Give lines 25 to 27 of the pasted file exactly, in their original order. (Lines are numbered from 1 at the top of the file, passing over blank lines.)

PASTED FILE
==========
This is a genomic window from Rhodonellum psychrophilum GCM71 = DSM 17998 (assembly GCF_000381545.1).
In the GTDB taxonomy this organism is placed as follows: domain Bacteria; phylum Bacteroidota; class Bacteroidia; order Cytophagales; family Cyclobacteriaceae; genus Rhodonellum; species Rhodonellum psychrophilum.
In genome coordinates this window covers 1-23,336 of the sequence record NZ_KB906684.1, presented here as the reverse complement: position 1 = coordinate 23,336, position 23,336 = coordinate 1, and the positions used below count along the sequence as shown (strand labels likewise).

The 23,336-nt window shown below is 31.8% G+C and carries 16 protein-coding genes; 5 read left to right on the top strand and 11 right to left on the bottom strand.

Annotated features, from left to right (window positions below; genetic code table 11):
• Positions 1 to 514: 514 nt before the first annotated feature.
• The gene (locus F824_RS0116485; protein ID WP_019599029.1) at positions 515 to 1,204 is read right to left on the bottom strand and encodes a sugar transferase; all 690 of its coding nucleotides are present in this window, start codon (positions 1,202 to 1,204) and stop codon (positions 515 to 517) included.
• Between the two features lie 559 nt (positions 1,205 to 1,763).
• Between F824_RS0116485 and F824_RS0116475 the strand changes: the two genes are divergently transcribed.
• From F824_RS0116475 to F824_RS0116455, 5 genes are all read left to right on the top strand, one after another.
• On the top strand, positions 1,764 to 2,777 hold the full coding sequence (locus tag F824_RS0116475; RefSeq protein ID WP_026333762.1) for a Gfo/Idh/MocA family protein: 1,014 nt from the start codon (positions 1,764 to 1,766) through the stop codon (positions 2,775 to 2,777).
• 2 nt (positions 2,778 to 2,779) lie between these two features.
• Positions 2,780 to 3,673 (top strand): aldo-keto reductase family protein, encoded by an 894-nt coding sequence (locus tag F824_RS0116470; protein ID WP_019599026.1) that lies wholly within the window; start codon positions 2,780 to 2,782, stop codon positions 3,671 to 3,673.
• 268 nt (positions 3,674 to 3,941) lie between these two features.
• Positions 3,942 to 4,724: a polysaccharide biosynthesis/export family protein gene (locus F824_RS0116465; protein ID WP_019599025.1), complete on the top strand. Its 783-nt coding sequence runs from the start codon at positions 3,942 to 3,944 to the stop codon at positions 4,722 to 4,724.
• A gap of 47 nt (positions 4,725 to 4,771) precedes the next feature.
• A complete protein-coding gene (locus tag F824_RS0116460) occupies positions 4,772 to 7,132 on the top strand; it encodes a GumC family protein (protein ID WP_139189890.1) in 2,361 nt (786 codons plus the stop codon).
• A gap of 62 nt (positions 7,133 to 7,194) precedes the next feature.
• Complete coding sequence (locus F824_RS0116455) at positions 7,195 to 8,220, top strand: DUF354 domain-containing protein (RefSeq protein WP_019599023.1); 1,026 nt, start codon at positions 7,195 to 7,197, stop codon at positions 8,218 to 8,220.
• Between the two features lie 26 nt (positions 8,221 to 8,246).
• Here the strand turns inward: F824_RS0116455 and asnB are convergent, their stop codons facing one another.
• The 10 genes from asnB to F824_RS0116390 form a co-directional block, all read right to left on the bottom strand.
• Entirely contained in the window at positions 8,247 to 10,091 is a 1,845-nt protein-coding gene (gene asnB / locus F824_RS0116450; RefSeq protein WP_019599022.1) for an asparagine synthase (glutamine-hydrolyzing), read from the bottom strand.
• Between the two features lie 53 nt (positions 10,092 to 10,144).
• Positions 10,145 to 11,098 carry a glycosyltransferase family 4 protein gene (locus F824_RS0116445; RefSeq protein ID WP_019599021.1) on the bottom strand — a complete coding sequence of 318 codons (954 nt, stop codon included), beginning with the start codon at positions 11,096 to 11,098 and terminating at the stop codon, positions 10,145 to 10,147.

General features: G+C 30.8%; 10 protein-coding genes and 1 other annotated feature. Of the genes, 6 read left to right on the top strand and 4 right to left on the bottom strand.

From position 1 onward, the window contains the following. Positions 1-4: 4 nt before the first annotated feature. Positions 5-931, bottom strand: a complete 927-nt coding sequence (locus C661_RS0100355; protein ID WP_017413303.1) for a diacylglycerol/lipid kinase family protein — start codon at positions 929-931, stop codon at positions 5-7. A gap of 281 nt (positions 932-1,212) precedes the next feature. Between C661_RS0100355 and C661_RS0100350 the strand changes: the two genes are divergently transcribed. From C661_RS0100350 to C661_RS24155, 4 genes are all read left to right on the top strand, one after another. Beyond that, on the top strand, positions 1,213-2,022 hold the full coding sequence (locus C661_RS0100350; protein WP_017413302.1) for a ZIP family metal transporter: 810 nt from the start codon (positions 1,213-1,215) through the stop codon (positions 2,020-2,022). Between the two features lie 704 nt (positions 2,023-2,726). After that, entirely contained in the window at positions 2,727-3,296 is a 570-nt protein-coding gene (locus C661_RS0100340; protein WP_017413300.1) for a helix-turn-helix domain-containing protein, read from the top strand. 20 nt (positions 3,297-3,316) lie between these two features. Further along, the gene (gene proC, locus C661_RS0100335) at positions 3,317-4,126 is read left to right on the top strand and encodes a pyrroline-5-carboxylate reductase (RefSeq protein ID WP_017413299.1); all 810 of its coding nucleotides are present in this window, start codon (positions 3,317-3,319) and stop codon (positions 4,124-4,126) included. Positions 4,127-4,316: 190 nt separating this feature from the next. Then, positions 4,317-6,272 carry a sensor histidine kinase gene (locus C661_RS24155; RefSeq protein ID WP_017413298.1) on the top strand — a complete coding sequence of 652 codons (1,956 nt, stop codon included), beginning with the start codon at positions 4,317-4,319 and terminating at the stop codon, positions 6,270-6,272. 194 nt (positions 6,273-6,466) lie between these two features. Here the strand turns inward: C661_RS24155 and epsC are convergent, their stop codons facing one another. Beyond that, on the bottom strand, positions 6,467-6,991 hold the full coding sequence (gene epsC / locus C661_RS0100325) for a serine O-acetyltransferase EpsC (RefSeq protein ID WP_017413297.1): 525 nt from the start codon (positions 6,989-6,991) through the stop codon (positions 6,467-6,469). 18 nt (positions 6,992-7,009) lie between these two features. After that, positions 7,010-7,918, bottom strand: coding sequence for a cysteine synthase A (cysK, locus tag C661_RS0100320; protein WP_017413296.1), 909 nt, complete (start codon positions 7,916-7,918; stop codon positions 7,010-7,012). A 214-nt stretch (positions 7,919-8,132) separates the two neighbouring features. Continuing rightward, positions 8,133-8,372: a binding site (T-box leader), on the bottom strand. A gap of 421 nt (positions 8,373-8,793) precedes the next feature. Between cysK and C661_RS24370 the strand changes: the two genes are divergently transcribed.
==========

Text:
• Positions 10,145 to 11,098 carry a glycosyltransferase family 4 protein gene (locus F824_RS0116445; RefSeq protein ID WP_019599021.1) on the bottom strand — a complete coding sequence of 318 codons (954 nt, stop codon included), beginning with the start codon at positions 11,096 to 11,098 and terminating at the stop codon, positions 10,145 to 10,147.

General features: G+C 30.8%; 10 protein-coding genes and 1 other annotated feature. Of the genes, 6 read left to right on the top strand and 4 right to left on the bottom strand.

From position 1 onward, the window contains the following. Positions 1-4: 4 nt before the first annotated feature. Positions 5-931, bottom strand: a complete 927-nt coding sequence (locus C661_RS0100355; protein ID WP_017413303.1) for a diacylglycerol/lipid kinase family protein — start codon at positions 929-931, stop codon at positions 5-7. A gap of 281 nt (positions 932-1,212) precedes the next feature. Between C661_RS0100355 and C661_RS0100350 the strand changes: the two genes are divergently transcribed. From C661_RS0100350 to C661_RS24155, 4 genes are all read left to right on the top strand, one after another. Beyond that, on the top strand, positions 1,213-2,022 hold the full coding sequence (locus C661_RS0100350; protein WP_017413302.1) for a ZIP family metal transporter: 810 nt from the start codon (positions 1,213-1,215) through the stop codon (positions 2,020-2,022). Between the two features lie 704 nt (positions 2,023-2,726). After that, entirely contained in the window at positions 2,727-3,296 is a 570-nt protein-coding gene (locus C661_RS0100340; protein WP_017413300.1) for a helix-turn-helix domain-containing protein, read from the top strand. 20 nt (positions 3,297-3,316) lie between these two features. Further along, the gene (gene proC, locus C661_RS0100335) at positions 3,317-4,126 is read left to right on the top strand and encodes a pyrroline-5-carboxylate reductase (RefSeq protein ID WP_017413299.1); all 810 of its coding nucleotides are present in this window, start codon (positions 3,317-3,319) and stop codon (positions 4,124-4,126) included. Positions 4,127-4,316: 190 nt separating this feature from the next. Then, positions 4,317-6,272 carry a sensor histidine kinase gene (locus C661_RS24155; RefSeq protein ID WP_017413298.1) on the top strand — a complete coding sequence of 652 codons (1,956 nt, stop codon included), beginning with the start codon at positions 4,317-4,319 and terminating at the stop codon, positions 6,270-6,272. 194 nt (positions 6,273-6,466) lie between these two features. Here the strand turns inward: C661_RS24155 and epsC are convergent, their stop codons facing one another. Beyond that, on the bottom strand, positions 6,467-6,991 hold the full coding sequence (gene epsC / locus C661_RS0100325) for a serine O-acetyltransferase EpsC (RefSeq protein ID WP_017413297.1): 525 nt from the start codon (positions 6,989-6,991) through the stop codon (positions 6,467-6,469). 18 nt (positions 6,992-7,009) lie between these two features. After that, positions 7,010-7,918, bottom strand: coding sequence for a cysteine synthase A (cysK, locus tag C661_RS0100320; protein WP_017413296.1), 909 nt, complete (start codon positions 7,916-7,918; stop codon positions 7,010-7,012). A 214-nt stretch (positions 7,919-8,132) separates the two neighbouring features. Continuing rightward, positions 8,133-8,372: a binding site (T-box leader), on the bottom strand. A gap of 421 nt (positions 8,373-8,793) precedes the next feature. Between cysK and C661_RS24370 the strand changes: the two genes are divergently transcribed.